Abstract

Th is study uses a bioarchaeological approach to examine the cultural and biological relationships between two groups who lived in ancient Nubia during the Bronze Age, C-Group and Kerma. While archaeological evidence indicates that these groups show many cultural similarities, refl ections of behaviors such as pottery use and mortuary practices suggest that C-Group and Kerma displayed their ethnic diff erences in specifi c situations within a multi-ethnic context. Biological affi nities assessed using cranial measurements suggest a common ancestry with few shape diff erences between the populations. Overall, the Kerma crania are larger than the C-Group crania, which could be accounted for by environmental and/or social variation. With the combination of data used in this research, a more nuanced understanding of these two contemporaneous Nubian populations is achieved.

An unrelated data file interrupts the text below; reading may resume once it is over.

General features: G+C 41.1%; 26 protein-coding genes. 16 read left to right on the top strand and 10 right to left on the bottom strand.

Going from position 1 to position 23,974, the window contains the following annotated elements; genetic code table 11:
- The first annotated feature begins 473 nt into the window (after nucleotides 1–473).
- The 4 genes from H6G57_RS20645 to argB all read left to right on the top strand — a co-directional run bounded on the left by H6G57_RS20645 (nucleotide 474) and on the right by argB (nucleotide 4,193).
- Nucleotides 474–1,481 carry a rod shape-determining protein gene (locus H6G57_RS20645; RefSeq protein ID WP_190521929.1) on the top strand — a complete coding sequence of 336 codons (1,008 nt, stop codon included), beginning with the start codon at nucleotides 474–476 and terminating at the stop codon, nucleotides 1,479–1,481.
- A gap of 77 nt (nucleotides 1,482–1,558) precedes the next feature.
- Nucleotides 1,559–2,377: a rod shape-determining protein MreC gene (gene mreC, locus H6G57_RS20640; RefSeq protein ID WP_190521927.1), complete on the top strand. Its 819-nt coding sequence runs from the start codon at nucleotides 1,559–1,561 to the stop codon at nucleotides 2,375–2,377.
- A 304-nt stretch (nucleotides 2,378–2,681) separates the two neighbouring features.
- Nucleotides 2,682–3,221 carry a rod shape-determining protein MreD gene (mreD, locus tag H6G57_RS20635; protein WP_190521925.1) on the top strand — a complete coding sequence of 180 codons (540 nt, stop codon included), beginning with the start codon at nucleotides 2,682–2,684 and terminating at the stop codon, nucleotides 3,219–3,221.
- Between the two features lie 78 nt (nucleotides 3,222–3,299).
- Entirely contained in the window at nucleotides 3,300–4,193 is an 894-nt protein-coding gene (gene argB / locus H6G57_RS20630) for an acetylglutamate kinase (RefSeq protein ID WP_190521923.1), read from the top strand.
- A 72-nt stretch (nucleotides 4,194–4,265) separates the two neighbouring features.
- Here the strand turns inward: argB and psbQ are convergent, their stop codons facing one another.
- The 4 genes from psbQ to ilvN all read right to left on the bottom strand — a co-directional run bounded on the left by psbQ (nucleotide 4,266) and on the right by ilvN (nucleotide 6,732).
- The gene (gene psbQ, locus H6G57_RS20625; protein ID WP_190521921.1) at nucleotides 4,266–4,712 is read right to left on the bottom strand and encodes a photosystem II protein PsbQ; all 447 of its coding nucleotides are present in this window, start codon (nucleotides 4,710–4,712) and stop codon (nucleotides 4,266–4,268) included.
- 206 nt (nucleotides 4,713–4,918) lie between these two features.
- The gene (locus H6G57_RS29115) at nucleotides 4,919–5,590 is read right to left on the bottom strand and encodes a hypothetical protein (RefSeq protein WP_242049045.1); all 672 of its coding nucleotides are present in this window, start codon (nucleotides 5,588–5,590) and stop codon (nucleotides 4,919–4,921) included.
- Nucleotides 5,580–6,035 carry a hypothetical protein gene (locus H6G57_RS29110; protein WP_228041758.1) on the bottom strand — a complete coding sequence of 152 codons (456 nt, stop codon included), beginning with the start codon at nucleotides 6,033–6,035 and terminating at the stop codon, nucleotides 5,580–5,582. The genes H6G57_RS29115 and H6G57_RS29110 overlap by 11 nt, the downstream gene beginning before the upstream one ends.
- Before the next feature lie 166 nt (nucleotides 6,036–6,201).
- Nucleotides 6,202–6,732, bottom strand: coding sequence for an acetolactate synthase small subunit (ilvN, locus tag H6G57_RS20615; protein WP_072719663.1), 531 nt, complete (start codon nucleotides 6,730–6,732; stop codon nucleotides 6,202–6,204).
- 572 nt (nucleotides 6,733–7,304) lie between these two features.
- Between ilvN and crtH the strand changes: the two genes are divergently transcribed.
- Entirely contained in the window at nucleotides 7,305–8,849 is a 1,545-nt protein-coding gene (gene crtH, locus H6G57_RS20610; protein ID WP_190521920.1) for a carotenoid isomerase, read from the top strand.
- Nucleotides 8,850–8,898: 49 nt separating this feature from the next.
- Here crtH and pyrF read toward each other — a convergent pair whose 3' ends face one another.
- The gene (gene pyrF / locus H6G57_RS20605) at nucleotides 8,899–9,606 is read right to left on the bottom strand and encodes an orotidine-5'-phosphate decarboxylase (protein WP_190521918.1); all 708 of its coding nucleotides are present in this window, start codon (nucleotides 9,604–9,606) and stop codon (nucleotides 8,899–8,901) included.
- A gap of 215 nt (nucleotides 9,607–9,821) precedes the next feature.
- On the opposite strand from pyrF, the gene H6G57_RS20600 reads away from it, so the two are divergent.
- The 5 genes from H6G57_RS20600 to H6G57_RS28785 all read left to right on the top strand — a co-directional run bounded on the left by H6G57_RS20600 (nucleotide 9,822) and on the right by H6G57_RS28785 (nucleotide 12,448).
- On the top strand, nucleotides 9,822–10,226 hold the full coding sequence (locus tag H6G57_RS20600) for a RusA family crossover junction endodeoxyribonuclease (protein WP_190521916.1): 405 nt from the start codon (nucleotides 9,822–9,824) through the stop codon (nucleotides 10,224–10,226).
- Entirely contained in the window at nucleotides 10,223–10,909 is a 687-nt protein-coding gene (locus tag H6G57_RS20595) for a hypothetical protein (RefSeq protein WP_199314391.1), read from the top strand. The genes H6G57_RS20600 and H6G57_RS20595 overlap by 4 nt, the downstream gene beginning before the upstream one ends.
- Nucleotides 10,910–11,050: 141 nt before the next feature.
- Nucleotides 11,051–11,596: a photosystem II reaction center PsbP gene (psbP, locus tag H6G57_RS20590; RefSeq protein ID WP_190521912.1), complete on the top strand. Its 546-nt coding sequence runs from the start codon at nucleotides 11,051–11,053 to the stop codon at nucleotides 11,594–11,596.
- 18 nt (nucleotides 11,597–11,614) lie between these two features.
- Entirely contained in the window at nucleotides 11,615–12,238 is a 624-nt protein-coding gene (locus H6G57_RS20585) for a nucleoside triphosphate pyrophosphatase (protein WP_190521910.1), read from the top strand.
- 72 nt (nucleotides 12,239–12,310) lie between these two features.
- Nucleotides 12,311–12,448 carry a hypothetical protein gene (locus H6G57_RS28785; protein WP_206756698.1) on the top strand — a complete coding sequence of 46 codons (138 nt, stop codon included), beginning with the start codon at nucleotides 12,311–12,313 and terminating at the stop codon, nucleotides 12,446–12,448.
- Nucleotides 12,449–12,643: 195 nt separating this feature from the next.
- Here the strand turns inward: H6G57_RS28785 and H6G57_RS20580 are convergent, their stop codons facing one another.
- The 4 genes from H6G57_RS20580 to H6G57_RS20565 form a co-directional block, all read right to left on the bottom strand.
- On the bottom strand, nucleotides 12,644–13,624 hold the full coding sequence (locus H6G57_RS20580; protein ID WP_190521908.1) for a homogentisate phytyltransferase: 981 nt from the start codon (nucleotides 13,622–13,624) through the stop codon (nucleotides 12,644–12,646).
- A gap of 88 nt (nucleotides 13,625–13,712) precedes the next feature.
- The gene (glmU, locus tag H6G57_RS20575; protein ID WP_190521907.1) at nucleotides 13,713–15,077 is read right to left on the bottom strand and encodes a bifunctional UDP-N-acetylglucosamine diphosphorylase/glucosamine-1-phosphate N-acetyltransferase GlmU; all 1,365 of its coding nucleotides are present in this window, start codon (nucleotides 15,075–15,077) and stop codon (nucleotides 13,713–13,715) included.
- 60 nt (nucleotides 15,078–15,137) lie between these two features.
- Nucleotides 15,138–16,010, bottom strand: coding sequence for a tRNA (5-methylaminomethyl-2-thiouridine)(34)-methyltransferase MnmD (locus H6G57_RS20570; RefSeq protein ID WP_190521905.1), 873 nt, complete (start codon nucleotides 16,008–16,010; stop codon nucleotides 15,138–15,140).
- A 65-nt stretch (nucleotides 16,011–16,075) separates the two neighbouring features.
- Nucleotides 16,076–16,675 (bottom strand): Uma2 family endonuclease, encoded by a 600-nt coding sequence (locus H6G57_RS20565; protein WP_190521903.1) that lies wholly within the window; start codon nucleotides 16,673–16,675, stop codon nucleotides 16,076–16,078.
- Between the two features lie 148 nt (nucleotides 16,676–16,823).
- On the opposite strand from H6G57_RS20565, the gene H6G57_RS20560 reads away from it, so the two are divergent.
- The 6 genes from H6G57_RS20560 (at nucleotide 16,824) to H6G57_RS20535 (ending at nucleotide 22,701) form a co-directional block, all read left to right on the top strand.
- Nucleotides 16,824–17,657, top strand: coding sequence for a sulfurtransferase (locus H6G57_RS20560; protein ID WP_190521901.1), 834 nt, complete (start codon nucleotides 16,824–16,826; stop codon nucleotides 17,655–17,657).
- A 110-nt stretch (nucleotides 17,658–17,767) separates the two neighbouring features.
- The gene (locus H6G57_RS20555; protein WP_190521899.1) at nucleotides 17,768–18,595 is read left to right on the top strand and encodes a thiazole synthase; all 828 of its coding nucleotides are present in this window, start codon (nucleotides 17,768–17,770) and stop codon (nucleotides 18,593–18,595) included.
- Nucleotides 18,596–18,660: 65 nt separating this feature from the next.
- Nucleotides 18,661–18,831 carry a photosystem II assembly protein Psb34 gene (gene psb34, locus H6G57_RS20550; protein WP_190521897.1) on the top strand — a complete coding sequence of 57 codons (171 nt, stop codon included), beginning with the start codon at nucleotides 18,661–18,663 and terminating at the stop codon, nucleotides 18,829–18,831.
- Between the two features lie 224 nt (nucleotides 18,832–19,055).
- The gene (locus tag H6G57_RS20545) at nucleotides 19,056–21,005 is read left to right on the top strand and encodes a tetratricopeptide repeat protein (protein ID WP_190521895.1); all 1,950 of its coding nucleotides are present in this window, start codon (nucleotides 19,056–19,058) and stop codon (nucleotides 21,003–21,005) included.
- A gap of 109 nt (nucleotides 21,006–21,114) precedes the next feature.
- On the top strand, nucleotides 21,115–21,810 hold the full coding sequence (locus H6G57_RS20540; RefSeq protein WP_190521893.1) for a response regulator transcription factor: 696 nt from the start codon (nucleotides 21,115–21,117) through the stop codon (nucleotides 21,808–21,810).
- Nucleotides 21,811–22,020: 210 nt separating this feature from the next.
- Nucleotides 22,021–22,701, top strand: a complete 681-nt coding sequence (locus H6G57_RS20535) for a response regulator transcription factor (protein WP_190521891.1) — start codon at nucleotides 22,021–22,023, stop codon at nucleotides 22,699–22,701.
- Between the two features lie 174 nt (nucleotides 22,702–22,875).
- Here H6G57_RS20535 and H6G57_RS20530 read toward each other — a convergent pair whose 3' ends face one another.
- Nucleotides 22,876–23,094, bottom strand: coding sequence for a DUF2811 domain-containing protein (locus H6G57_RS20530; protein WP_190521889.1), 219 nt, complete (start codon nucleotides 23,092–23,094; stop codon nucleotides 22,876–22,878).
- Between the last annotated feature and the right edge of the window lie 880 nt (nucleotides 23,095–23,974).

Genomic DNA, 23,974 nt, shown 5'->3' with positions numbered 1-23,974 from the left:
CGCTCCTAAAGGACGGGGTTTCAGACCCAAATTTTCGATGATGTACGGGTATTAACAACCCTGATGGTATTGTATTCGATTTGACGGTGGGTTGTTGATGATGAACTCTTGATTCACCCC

Comments

This is the published version of Buzon MR. “Nubian identity in the Bronze Age. Patterns of cultural and biological variation.” First published in Bioarchaeology of the Near East 5: 19-40. A definitive version can be at http://www.anthropology.uw.edu.pl/05/bne-05-02.pdfl.

Keywords

Nile Valley; Kerma; C-Group; Sudan; cranial measurements; biodistance; ethnicity; mortuary practices

Date of this Version

2011

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Anthropology Commons

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